US Navy commemorates forgotten WW II disaster (West Loch)

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It is a forgotten tale from an almost forgotten saga.
Nearly 2 1/2 years after the attack on Pearl Harbor, the U.S. military was island hopping through the South Pacific, slowly whittling away at Japan's war-fighting ability.

In an area of the vast naval base known as West Loch, almost three dozen large landing ships brimming with fuel, ammunition and other equipment sat lashed together in preparation for a brutal invasion code-named "Operation Forager."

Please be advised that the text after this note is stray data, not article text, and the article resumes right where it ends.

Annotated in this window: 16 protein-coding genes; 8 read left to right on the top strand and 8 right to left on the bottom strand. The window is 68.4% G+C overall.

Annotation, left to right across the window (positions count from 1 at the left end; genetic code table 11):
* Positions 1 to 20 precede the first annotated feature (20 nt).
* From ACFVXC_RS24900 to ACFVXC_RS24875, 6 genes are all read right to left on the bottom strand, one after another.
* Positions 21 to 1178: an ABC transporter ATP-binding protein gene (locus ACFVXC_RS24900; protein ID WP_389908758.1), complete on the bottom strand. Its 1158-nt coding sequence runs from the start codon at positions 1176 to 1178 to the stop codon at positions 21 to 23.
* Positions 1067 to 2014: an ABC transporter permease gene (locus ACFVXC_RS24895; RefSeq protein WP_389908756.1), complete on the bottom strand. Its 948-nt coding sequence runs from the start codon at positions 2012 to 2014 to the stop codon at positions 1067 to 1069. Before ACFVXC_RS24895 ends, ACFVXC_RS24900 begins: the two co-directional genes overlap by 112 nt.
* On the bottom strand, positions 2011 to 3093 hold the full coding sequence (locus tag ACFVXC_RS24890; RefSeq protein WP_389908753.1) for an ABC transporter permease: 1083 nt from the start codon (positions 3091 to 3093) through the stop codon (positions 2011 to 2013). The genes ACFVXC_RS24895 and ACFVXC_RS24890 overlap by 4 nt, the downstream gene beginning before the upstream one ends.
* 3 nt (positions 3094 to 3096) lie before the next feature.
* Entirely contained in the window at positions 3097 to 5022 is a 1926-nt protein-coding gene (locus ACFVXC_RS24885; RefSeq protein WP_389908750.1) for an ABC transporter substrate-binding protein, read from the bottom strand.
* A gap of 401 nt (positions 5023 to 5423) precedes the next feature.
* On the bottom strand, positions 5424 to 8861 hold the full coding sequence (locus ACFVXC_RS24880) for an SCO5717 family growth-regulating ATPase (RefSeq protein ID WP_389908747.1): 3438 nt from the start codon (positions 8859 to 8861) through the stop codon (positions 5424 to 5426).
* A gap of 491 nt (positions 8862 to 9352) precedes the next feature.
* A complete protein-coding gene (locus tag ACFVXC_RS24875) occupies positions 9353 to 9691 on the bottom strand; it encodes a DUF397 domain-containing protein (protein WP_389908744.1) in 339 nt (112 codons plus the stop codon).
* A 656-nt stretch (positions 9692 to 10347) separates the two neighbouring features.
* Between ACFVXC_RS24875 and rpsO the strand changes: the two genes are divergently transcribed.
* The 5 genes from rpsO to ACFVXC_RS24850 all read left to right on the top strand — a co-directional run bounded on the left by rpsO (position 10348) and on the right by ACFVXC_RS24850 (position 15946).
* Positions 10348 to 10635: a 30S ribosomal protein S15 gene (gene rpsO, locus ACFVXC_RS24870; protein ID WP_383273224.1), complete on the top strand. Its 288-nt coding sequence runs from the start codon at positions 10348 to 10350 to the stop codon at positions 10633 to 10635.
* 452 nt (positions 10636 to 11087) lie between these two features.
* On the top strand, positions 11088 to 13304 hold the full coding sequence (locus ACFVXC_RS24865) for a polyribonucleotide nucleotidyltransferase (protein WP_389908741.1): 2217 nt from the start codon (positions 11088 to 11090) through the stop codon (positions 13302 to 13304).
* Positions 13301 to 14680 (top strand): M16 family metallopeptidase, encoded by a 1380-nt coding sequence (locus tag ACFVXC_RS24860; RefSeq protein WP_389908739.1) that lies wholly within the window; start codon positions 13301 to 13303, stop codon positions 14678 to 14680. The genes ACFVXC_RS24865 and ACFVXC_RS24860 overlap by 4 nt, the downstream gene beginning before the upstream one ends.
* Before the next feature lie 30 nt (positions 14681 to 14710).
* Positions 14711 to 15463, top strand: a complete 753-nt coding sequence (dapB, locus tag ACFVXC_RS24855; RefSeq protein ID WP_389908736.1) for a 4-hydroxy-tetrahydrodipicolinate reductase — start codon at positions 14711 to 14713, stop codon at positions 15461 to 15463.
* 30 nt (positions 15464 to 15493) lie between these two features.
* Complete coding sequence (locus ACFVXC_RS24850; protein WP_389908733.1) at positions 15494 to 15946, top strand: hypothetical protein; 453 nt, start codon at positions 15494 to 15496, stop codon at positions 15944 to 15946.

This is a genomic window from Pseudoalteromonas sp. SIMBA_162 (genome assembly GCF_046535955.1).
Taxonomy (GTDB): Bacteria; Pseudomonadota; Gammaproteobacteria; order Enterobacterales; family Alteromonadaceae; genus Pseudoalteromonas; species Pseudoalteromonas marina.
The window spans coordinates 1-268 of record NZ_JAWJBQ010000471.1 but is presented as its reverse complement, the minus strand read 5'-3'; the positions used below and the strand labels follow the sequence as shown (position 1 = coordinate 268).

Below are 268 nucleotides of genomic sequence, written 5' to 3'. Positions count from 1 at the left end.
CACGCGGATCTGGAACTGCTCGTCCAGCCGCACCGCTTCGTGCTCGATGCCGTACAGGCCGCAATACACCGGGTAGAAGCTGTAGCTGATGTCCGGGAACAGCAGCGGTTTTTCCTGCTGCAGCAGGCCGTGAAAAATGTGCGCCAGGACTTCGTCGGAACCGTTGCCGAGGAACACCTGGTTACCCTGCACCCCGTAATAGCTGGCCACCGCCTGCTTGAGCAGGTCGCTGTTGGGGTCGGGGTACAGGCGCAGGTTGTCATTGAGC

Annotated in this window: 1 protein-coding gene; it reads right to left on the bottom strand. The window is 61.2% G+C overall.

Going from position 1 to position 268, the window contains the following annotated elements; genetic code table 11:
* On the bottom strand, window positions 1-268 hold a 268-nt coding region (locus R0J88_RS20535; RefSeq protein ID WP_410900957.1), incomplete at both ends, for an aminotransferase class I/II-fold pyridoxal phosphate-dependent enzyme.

On May 21, 1944, an explosion rocked one of the vessels. Within minutes, more explosions ripped open several other ships as flames engulfed men and machinery. Before the day ended, 163 were dead and 396 lay wounded. Nine of the landing ships were destroyed and several others damaged.

When the Navy holds a commemoration Thursday of the 65th anniversary of what became known as the "West Loch Disaster," the horror of the day and the bravery it inspired will be remembered — particularly the courage of the 29th Chemical Decontamination Company.

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